The definition from the National Weather Service is clear enough. "A snow squall is an intense short-lived burst of heavy snowfall that leads to a quick reduction in visibilities and is often accompanied by gusty winds." But this time-lapse video, or this one from NBC News might do the term better justice. They show Wednesday's squall blanketing New York City. And New York wasn't the only region hit with awful driving conditions and frigid temperatures—two people were killed and dozens injured in a series of accidents on Interstate 80 about 150 miles northwest of Philadelphia, reports USA Today.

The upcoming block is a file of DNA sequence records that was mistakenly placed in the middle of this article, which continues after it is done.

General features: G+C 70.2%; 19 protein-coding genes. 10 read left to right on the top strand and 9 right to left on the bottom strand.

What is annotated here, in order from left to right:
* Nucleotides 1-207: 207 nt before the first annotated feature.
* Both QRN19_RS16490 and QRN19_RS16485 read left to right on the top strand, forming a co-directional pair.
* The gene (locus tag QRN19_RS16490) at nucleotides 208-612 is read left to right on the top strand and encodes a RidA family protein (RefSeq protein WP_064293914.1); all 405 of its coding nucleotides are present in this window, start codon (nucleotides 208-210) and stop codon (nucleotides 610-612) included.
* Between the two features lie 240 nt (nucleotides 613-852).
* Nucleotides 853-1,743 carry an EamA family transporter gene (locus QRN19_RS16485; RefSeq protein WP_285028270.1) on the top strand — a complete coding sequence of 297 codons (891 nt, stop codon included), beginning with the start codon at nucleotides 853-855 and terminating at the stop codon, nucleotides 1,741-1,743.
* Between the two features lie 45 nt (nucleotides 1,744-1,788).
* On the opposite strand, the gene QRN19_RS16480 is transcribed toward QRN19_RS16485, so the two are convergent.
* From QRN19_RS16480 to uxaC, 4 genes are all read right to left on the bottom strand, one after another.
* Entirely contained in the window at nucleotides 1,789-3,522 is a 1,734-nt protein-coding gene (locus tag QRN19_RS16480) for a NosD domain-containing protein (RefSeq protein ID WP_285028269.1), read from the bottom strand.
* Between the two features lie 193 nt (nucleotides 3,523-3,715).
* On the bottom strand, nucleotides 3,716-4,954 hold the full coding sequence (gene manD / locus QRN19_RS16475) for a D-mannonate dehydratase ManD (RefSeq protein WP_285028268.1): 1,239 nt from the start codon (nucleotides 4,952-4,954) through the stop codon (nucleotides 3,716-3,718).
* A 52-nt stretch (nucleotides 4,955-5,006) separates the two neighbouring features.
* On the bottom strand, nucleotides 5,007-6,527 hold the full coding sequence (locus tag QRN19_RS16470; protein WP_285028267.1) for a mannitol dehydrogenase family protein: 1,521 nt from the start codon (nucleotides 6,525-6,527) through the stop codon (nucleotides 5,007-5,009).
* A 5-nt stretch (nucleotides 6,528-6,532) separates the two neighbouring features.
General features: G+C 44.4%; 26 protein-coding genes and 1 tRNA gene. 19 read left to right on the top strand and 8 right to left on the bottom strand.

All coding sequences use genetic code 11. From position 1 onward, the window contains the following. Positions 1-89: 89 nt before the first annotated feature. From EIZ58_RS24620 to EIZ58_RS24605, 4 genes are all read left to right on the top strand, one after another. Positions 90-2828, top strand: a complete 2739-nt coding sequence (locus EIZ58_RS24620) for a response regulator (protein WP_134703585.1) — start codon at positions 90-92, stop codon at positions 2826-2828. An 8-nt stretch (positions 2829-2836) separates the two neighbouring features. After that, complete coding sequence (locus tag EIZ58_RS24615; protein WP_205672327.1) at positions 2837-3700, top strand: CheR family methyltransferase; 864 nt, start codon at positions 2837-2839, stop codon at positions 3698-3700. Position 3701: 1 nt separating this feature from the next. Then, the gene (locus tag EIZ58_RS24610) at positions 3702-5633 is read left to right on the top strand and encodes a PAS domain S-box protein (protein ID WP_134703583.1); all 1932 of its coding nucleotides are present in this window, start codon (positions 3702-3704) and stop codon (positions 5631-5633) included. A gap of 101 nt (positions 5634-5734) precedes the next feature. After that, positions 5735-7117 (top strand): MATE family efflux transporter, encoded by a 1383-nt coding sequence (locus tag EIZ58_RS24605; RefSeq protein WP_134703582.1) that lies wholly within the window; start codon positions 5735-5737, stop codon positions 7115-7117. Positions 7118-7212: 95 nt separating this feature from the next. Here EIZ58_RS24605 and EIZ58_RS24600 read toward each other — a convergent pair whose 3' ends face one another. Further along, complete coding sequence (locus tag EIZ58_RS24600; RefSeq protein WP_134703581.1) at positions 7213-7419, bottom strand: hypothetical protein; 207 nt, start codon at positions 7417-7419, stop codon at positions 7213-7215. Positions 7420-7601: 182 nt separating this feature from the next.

"The loss of heat on the road due to the heavy snow can cause (the road) to quickly drop below freezing," explains an AccuWeather meteorologist. "This is a particularly dangerous threat that snow squalls can often pose." The wintry weather—which arrived days before the official start of winter—included the "gusty winds" mentioned in the NWS definition of a squall. In Boston, for example, the wind chill was minus 3 degrees. (Meanwhile on the other side of the globe...)